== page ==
This year for his birthday, Jeffrey decided he wanted to go backpacking with me and some of his friends. Given that his birthday is in late April, that’s a little risky in Colorado. But we were lucky, and we had an absolutely glorious weekend!
Seeing as it was our first trip of the year, Jeff picked a super easy one. We went up to Golden Gate State Park and hiked a whole mile and a half into our campsite. On Friday evening, Jeff and I were the only two up there. He’d originally planned for seven people, so we had a veritable feast of burrito delicious-ness!
It was also something of a comedy of errors kind of a trip – I forgot a hat, and a fork, and a plate, and my headlamp had mostly dead batteries, and Jeff’s water filter broke. But we both had enough layers and we remembered the important stuff, like tents and sleeping bags (I even strapped my half-size pillow to my backpack and packed that in). Luckily for me, Jeff brought his Frisbee to use as a plate and had extra batteries. And even better, when his friends came up the next morning, Matt had his water filter with him.
Also, as previously stated, the trip was a whole mile and a half. We could have bailed fairly easily had things really gotten sticky.
Matt and Jeff both brought fly rods with them, once the six of us were gathered, we spent most of Saturday afternoon fishing in the little pond below our campsite. Most of us even caught fish! I did not, but I did get somewhat better at roll-casting. Matt and his fiancé Lauren are both excellent fisher-people, and Jeff scored the biggest fish of the trip on Sunday morning, at 11 inches long.
I’ve heard a lot of people who were super passionate about fishing extoll the virtues, but I mostly remember fishing from my childhood as being fairly boring. I think I’ve gotten better at sitting still, and I think fly fishing is a very different sport. But I think I can see how people find it so meditative. I really enjoyed letting the time slip gently past as we hung around on the bank and flicked the line back and forth.
I think part of this feeling also came from the fact that there was absolutely no cell service. I even climbed on top of a fairly big rock on a hill, and still nothing. It does feel a little strange to be so removed from my usual constantly-connected life, but I also really, really enjoy it. I left my phone in my backpack, didn’t wear a watch, and kept track of time by how hungry I got.
On Saturday night, Matt made everyone a completely amazing quinoa dish with black beans and chicken and lime and tomatoes and corn and basically, it was really, really tasty. I would like to point out that we feasted like kings for this backpacking trip; it was three of our groups’ first time, and Jeff and Matt were determined to make sure everyone enjoyed themselves. Under no circumstance is this kind of food normal for backpacking! But when it’s only a mile and a half, it’s easy to justify carrying a little extra weight.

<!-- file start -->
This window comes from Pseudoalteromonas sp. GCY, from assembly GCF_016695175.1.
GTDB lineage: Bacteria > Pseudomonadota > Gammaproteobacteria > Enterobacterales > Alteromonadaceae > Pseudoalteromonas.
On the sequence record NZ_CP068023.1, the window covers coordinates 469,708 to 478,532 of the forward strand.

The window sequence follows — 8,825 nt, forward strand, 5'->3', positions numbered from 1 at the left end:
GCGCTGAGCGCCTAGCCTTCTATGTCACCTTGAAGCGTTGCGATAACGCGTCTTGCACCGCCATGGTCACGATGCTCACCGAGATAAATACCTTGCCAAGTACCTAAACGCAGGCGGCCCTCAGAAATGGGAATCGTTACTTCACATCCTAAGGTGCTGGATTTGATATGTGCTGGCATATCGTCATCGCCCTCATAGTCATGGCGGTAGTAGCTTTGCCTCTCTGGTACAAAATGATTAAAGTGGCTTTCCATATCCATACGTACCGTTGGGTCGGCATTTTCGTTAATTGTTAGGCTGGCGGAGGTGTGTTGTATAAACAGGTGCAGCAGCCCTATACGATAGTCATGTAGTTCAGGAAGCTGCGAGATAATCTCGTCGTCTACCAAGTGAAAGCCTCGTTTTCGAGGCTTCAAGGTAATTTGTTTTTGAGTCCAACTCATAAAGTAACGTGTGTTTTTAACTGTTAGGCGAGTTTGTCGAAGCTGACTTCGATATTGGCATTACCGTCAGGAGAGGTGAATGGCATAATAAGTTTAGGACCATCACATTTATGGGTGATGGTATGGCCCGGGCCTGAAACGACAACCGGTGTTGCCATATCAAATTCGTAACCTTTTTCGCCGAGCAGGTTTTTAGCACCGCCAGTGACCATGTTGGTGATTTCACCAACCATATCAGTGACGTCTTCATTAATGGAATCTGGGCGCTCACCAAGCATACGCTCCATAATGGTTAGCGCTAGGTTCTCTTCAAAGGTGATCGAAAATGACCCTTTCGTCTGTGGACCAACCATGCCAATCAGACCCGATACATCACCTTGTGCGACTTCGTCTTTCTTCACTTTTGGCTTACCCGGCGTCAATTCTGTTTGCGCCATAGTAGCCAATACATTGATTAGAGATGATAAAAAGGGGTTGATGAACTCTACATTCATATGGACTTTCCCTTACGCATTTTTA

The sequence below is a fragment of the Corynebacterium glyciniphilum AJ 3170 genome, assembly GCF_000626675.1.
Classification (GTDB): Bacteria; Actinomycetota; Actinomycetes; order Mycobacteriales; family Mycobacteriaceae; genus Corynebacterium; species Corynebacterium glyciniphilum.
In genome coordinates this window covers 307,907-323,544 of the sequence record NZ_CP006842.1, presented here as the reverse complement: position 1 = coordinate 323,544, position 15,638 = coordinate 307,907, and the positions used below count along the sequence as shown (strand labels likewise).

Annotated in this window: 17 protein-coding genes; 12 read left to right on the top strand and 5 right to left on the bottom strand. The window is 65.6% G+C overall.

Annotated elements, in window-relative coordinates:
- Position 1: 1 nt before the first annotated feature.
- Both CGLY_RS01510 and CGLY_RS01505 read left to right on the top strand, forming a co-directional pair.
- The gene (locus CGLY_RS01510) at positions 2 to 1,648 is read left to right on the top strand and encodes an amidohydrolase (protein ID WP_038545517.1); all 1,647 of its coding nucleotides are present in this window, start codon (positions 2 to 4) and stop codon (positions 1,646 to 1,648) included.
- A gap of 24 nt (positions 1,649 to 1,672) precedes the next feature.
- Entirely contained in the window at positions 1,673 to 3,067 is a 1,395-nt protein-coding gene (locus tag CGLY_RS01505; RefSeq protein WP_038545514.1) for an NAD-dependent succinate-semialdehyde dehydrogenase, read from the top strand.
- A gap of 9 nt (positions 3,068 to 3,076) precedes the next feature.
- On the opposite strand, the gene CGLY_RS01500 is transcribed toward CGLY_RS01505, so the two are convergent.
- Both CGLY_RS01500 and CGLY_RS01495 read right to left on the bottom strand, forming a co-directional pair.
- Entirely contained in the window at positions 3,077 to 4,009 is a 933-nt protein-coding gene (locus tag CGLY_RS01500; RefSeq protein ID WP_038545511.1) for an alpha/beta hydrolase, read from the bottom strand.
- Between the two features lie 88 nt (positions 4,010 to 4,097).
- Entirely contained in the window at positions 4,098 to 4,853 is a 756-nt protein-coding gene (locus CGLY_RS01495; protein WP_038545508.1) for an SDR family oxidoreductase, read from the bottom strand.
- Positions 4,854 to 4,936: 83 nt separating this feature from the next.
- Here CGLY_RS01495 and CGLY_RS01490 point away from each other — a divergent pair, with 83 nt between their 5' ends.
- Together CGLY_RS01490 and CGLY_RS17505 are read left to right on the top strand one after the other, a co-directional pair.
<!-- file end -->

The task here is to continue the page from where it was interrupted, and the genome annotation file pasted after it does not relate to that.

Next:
One other thing about backpacking that I kind of weirdly love is that everything takes a lot longer to do than it normally would. On Saturday afternoon, we set up a tarp in some trees in case it rained (it didn’t!) and it took an hour of fiddling with ropes and knots and searching for sticks the right height and holding the tarp that was trying to flap wildly in the wind. In the end, we had a fabulous rain shelter that Jeff and Matt were very proud of. Cooking is the same way – with no flat surface, only a tiny little stove, and limited utensils, cooking gets very interesting very quickly.
This sounds like it could turn into a super obnoxious process, but I like the awareness it brings. That meal that took an hour to cook and required building a windbreak out of rocks and is half burnt and half cold? It tastes amazing. Backpacker people call this seasoning with miles. (I will also point out that nothing that Jeff or Matt cooked was half burnt or half cold…but it’s really easy to do with backpacking stoves!)
Sunday consisted of breakfast, a little more fishing, a little more fishing after that, and a very quick hike out. When I got home, I felt strong and capable and absolutely drenched in serenity.
That feeling didn’t last very long against the raging river that is being a teacher in May…but I did learn something about transitions and being intentional about switching between different paces of life that worked out a lot better this weekend!
I’m very, very lucky for many reasons: my brother is awesome and likes to hang out with me, I have the gear and the stamina to go backpacking, and I have such beautiful mountains in my backyard.
Your homework: What’s one thing you think you don’t like that you haven’t tried in a while? I was pleasantly surprised by fishing, that’s for sure!